On the 14th March 1951, it was the scene of a terrible tragedy where 8 Service personnel from RAF Kinloss lost their lives when their Lancaster crashed near the summit. Due to the remote location of the crash site and the harsh winter conditions, it took days for the wreckage to be found. The subsequent inquiry was a turning point for the Mountain Rescue Service as the Air Ministry directed that training and equipment of the RAF MRTs should be dramatically improved, enabling them to be better trained and better equipped to operate in the most hazardous conditions.
14 March 2019
Callout – 11th March 19. The RAF Valley MRT troops responded to a shout for assistance from Llanberis Mountain Rescue Team with an ongoing rescue of an injured walker on Yr Wyddfa (Snowdon). With the casualty located on the Zig-Zags just below Bwlch Glas, Rescue 936, through some tremendous flying in challenging conditions had made a couple of uplifts and had dropped the Llanberis MRT members at Clogwyn Station. A 3rd uplift which had 3 members of Aberglaslyn Mountain Rescue Team on board saw the helicopter have to make a quick return to Dinas Dinlle due to a mechanical fault, but the 3 would still find their way onto the hill. Once in Llanberis, the RAF Valley MRT troops made their way up the train tracks with the aim of linking up with the casualty party on their way down. Battling ferocious winds, with gusts in excess of 100mph, the troops were taken off their feet on several occasions. The link-up with the casualty party was made at the underpass just above Clogwyn Station, at which point the RAF Valley MRT troops assisted with the stretcher carry-off. An unbelievably challenging rescue for all involved.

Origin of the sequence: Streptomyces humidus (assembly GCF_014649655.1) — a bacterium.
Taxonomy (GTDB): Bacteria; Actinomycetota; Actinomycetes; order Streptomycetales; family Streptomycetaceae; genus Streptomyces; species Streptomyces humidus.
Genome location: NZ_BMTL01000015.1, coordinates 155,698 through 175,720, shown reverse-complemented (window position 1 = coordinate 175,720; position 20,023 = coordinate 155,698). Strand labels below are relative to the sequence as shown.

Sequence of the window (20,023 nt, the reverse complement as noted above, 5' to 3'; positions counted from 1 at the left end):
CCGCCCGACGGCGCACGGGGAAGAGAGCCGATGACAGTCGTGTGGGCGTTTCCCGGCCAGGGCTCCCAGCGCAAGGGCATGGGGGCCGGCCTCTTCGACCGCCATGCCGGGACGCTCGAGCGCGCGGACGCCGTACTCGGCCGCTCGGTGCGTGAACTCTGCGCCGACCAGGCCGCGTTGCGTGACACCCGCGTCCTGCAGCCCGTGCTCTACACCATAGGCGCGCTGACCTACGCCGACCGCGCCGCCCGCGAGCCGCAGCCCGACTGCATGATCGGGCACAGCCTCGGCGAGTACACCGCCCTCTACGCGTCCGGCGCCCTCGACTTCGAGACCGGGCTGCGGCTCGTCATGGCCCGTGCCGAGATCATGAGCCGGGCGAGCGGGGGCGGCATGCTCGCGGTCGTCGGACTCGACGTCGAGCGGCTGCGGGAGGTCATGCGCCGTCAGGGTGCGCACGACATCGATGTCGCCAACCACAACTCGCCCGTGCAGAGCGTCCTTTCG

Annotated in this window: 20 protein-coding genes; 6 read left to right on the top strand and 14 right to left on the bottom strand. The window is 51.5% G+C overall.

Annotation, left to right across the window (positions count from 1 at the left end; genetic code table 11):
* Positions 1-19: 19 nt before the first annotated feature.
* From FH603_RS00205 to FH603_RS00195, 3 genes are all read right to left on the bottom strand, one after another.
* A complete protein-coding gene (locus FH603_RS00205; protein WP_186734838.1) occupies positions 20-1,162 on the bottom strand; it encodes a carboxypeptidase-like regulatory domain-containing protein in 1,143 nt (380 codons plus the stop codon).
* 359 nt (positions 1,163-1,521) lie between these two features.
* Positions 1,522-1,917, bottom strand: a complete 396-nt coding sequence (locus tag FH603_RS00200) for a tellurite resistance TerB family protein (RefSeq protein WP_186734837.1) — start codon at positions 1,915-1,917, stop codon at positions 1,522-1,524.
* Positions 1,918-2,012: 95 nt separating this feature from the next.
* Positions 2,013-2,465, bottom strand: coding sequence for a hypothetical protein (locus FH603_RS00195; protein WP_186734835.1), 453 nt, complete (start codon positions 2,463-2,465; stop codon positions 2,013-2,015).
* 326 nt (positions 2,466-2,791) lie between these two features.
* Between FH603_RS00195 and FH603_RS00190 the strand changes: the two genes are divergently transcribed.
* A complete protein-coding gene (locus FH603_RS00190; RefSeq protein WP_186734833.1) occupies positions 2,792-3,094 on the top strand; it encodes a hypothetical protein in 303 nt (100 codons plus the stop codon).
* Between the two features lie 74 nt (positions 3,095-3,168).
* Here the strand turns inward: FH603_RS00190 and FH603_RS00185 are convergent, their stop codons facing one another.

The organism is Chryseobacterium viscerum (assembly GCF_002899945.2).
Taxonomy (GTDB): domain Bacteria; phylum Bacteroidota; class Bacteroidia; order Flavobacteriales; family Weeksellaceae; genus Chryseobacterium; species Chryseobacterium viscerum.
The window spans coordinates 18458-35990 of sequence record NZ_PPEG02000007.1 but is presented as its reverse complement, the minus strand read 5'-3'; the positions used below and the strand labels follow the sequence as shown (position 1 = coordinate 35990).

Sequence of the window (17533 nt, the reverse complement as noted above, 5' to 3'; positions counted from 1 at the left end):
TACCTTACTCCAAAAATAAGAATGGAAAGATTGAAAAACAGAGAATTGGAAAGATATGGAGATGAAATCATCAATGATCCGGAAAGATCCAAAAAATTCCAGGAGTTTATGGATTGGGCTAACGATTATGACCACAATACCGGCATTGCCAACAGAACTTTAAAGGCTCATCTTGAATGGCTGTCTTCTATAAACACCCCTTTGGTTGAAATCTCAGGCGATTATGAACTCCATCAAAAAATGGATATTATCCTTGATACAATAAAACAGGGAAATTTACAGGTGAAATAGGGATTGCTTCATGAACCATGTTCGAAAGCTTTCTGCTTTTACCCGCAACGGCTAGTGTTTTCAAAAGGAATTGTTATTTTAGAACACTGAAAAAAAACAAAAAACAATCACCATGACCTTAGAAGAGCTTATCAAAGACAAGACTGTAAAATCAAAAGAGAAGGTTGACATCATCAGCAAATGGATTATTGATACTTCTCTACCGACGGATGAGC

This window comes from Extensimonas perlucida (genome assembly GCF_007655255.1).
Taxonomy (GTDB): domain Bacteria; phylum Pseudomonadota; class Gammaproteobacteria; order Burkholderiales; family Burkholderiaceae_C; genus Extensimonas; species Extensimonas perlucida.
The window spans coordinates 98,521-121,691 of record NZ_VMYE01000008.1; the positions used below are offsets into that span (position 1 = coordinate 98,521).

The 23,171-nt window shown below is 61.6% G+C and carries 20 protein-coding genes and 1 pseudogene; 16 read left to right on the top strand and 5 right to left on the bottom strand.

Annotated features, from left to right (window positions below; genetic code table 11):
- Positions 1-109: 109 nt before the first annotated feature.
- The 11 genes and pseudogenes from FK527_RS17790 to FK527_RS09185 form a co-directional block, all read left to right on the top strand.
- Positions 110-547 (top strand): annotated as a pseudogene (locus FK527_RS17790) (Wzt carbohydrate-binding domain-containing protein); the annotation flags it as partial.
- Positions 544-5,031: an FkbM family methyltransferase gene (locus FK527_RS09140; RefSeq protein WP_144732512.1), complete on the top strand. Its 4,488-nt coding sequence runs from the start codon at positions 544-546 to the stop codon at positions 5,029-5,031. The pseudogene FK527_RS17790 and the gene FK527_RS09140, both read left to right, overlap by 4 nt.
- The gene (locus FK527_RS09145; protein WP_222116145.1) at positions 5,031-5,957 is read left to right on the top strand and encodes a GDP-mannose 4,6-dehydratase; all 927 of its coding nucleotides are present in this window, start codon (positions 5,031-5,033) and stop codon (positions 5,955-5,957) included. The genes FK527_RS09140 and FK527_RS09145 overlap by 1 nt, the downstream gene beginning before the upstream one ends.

12 March 2019
Callout Update – Saturday, 9th March. The RAF Lossiemouth MRT troops responded to a request from Police Scotland to assist Glencoe Mountain Rescue Team with an ongoing search for 2 missing climbers thought to be in Coire nan Lochan. The 2 were found in Coire nam Beith, with one of the climbers in a critical condition. Both were eventually recovered off the hill, but unfortunately the news came through on Sunday that one of the climbers had died from his injuries. Our thoughts go out to his family and friends.
This was a large scale incident where the RAF Lossiemouth MRT troops had to use a large variety of skills and knowledge, working with multiple outside agencies, all in challenging terrain and weather conditions.